Lack of dynamic alignment to business objectives is the root cause of misalignment in which the IT function is so focused on operations that they do not realize that unmet needs are becoming more important than doing a better job of meeting existing needs. Business-focused processes are required to prevent lack of alignment and for ensuring that business needs are understood and prioritized, investment trade-offs are evaluated and weighed against existing initiatives, service-level objectives are established, and transition roadmaps are aligned to respond in time to support strategic business initiatives.

As the processes for Business Demand Management become formalized, the impact on IT Governance is profound because the processes in Business Demand Management assure dynamic and continuous alignment between the strategic priorities of the firm and IT decision making. Bot and Renaud (2012a) identified that, as long as the differing needs of each business function are incorporated into these processes, a dynamic approach to business alignment can be integrated into how IT is governed.

Since the IT priorities of a firm will vary greatly by business function, IT alignment can be measured and maximized by using a profile of Business Demand for IT by business function. Some business functions (such as accounting) may require very tight control and a low-risk computing environment characterized by high-availability computing clusters, while others (such as sales) may require more flexibility in using new technologies for messaging, collaboration, and mobility. IT Governance that allows for variation by business function can transcend these differences while maintaining a common governance framework and ensuring that the consumption of IT resources is aligned to investment priorities for each business function.

Interactions exist between the exploratory and exploitative processes. The relationships between the exploratory and exploitative processes, and their fit within the IT process-alignment framework, are summarized in Table 1. The following sections describe the interactions in further detail, as seen through the governance, business, and technology foci.

Table 1. Relationships between exploratory and exploitative processes


Exploratory Process


Related Exploitative Processes


Demand Profiling

Business Demand Management

Capacity Management

Resource Balance Analysis

Business Demand Management

IT Chargeback


Application Portfolio Alignment

Business Demand Management

Application Portfolio Rationalization

Business Solution Management

Business Demand Management

IT Service-Level Management


IT Solution Management

IT Supply Chain Management

IT Product Management, TCO Analysis

New Technology Assessment

IT Supply Chain Management

New Product Introduction,

IT Standards Management


Process Alignment as Seen Through the Governance Lens

This section uses the governance lens to identify both the exploratory and exploitative processes that reside in Business Demand Management.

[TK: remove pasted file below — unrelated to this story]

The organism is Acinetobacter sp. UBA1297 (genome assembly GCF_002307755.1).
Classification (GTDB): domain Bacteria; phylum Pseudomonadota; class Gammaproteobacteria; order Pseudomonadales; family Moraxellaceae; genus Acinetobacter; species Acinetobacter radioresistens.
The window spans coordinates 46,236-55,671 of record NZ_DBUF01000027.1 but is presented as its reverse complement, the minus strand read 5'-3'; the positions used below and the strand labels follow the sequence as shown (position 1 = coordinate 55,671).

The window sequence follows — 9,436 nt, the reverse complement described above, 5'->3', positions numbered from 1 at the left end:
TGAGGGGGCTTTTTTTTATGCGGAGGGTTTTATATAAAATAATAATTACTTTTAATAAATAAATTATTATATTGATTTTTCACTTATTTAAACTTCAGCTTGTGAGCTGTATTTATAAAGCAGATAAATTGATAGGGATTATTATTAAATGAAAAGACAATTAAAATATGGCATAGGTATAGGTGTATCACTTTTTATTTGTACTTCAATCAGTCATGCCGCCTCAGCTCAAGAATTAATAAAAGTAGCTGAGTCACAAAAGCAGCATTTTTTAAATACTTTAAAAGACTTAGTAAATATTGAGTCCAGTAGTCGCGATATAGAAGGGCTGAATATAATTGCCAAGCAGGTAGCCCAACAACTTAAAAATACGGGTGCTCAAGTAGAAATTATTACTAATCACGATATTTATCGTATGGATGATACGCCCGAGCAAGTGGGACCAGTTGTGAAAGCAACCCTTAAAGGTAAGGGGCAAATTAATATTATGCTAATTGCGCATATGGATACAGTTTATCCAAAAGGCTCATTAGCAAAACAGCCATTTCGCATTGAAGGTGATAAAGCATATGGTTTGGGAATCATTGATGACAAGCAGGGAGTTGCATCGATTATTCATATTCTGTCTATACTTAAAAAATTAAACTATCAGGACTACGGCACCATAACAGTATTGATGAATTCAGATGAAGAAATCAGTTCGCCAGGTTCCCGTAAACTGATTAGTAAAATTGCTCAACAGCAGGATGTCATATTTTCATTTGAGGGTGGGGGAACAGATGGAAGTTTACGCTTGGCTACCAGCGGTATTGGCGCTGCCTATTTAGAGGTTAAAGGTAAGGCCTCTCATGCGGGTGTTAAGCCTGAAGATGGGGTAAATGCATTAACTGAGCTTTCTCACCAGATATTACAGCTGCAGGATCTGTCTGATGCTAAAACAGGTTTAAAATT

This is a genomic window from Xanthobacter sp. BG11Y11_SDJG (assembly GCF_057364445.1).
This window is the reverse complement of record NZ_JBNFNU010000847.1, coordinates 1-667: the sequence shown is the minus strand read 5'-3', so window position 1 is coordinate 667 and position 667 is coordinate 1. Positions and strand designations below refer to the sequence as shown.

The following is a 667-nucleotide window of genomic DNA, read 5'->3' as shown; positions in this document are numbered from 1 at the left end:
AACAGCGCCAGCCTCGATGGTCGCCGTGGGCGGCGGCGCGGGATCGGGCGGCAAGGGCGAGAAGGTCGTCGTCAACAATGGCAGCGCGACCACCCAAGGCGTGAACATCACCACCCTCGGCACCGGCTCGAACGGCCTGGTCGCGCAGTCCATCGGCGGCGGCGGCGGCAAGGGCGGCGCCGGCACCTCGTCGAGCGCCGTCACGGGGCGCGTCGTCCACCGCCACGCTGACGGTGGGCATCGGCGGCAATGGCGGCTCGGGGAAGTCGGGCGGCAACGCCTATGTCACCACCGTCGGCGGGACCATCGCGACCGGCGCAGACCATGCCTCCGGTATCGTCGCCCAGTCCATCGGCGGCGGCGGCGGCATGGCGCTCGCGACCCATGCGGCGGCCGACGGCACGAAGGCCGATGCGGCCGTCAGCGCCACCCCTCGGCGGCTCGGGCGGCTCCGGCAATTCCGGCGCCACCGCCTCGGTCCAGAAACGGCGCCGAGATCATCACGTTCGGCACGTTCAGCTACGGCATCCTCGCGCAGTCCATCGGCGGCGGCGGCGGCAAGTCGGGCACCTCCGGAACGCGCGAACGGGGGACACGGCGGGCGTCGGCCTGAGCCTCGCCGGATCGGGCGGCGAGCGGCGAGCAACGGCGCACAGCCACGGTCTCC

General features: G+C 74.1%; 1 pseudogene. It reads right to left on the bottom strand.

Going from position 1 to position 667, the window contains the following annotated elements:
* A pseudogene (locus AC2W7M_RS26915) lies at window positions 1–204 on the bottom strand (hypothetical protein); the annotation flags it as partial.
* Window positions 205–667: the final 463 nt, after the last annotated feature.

Demand Profiling and IT Capacity Management

Demand Profiling is an exploratory process for managing IT requirements by business activity using a common profiling method across all business activities. Demand Profiling allows for patterns of differences and similarities between business activities to be revealed. This process is illustrated conceptually in Figure 3, which shows that Business Activity M has the same demand pattern as Business Activity 2.

Figure 3

Figure 3. Conceptual demand profile of business activities

In practice, a range of 20–50 business requirements is sufficient to characterize demand. For example, a demand profile for over 160 business activities was created for a firm-wide set of 50 IT requirements at a major investment bank. This demand profile, as subset of which is shown in Figure 4, was used to group patterns in demand that were subsequently matched to the capabilities of different types of IT data centres. This identified the optimal placement of business-activity-related processing to the data centres that best satisfied their needs. Demand Profiling also revealed that processing for lower-priority business activities could be relocated to lower-cost regional data centres without impacting business needs.

Figure 4

Figure 4. Example: Subset of a demand profile in investment banking (Excerpted from The Lanigan Group’s Demand Profile for Investment Banking. All rights reserved. Used with permission.)

Demand Profiling is related to, but distinct from, the exploitative process of IT Capacity Management. The purpose of IT Capacity Management as defined in ITIL is to monitor and trend the change in growth in consumption of different IT resources so that sufficient capacity for future increases in consumption of these resources can be planned in advance.

The focus of IT Capacity Management is to avoid resource exhaustion in the IT Supply Chain, whereas Demand Profiling is focused on understanding patterns in demand that ultimately lead to the consumption of those resources. IT Capacity Management is also related to the various IT management, planning and budgeting processes defined by the COntrol OBjectives for IT (COBIT) framework (See and